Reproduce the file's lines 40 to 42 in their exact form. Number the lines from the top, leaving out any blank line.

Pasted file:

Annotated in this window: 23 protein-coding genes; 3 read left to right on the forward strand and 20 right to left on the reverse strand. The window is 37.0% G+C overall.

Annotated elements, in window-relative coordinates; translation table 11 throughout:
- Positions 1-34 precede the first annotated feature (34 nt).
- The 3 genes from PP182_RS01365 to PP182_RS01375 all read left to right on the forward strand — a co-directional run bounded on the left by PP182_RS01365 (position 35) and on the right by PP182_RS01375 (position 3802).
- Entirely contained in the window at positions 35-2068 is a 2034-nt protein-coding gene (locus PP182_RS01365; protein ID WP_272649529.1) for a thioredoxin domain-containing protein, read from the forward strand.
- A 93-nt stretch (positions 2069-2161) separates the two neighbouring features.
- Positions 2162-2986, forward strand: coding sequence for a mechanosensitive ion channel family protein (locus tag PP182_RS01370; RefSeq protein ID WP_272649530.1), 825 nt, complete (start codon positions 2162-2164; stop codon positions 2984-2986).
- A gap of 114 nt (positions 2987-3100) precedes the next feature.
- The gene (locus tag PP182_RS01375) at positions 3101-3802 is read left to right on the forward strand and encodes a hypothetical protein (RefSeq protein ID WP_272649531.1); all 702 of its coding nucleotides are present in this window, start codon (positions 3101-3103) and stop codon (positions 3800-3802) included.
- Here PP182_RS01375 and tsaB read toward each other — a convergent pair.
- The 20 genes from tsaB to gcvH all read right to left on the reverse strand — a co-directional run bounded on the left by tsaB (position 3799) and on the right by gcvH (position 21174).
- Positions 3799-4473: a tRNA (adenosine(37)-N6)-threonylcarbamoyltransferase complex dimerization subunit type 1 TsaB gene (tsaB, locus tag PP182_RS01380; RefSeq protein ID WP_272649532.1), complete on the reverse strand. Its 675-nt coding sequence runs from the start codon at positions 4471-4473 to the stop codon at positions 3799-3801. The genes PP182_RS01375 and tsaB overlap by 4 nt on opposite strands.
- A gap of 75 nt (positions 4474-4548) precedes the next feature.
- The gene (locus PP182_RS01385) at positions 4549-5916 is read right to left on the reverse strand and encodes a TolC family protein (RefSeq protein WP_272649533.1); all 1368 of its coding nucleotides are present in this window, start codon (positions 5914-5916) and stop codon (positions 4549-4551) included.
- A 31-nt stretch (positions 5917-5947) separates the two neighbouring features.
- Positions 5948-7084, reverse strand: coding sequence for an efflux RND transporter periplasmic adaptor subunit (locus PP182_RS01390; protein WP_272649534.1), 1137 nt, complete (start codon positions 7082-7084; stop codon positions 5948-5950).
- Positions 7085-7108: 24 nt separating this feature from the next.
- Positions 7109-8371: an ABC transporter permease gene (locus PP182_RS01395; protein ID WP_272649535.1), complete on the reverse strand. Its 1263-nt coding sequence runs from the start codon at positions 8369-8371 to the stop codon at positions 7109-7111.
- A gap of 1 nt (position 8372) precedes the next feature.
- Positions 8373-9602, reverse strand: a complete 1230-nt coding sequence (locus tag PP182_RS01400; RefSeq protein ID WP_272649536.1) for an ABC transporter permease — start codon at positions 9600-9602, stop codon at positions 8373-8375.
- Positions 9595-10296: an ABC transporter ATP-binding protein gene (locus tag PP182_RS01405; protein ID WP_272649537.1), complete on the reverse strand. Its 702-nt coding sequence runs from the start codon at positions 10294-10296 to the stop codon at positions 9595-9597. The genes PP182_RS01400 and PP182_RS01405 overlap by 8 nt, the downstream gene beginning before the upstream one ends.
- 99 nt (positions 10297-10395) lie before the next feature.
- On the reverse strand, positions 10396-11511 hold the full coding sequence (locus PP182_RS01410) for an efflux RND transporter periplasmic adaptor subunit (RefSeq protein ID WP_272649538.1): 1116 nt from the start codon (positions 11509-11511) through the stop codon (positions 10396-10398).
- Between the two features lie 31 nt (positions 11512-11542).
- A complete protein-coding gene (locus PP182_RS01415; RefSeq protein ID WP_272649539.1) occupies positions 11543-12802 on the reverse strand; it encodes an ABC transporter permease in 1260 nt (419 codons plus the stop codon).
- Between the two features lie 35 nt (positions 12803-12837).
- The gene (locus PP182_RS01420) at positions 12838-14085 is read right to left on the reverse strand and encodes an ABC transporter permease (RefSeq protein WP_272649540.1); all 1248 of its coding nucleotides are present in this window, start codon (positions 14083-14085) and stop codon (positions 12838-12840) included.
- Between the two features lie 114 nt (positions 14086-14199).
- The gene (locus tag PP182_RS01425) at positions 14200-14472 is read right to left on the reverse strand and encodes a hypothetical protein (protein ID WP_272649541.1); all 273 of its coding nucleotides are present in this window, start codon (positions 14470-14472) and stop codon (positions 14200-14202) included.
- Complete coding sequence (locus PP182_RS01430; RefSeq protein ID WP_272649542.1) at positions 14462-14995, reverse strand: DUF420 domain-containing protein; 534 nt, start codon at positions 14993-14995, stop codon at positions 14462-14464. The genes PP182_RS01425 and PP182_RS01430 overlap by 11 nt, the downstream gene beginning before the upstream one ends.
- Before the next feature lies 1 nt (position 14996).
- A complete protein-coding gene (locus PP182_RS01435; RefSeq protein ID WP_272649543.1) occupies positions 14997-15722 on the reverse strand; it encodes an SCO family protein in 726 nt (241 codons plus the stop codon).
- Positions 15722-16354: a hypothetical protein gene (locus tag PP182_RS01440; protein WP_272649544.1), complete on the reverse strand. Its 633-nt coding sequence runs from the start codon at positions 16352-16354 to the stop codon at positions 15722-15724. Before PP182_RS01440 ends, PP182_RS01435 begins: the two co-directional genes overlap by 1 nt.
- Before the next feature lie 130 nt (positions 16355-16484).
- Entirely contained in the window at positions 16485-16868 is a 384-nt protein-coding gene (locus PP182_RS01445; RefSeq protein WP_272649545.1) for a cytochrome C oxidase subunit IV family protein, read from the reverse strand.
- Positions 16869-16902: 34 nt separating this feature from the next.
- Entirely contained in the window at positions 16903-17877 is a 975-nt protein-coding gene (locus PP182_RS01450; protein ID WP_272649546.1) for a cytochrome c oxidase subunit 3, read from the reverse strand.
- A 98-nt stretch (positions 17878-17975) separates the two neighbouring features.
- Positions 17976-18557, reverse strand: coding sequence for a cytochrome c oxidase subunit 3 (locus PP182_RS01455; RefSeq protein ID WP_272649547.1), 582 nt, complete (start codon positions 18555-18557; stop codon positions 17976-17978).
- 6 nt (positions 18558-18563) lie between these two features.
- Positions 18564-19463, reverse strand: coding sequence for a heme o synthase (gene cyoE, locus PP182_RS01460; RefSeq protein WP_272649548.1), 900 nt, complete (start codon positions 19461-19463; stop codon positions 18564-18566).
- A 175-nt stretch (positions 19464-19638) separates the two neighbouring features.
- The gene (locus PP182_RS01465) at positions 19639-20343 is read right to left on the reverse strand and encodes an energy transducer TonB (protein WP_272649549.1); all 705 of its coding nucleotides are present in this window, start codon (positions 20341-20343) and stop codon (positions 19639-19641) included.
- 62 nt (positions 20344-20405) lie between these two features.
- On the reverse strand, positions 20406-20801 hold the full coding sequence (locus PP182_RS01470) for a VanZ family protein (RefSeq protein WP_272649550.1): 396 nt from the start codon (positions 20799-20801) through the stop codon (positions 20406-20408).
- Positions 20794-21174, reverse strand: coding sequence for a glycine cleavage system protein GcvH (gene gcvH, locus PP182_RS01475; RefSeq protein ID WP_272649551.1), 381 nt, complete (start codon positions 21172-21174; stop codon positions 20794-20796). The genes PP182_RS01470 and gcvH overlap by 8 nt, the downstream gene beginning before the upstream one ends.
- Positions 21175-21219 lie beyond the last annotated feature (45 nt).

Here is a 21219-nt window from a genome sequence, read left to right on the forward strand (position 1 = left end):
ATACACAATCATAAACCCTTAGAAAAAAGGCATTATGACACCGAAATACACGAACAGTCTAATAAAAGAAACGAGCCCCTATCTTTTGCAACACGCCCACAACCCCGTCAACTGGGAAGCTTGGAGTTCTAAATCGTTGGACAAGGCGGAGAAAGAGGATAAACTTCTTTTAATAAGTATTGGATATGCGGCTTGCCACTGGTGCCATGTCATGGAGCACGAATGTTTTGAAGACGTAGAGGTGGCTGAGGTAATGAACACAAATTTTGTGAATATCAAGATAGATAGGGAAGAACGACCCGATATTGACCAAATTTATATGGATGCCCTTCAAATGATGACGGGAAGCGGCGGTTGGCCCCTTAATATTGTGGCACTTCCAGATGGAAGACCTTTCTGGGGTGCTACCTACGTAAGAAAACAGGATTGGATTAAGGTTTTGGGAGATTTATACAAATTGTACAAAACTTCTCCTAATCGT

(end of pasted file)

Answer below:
- 6 nt (positions 18558-18563) lie between these two features.
- Positions 18564-19463, reverse strand: coding sequence for a heme o synthase (gene cyoE, locus PP182_RS01460; RefSeq protein WP_272649548.1), 900 nt, complete (start codon positions 19461-19463; stop codon positions 18564-18566).
- A 175-nt stretch (positions 19464-19638) separates the two neighbouring features.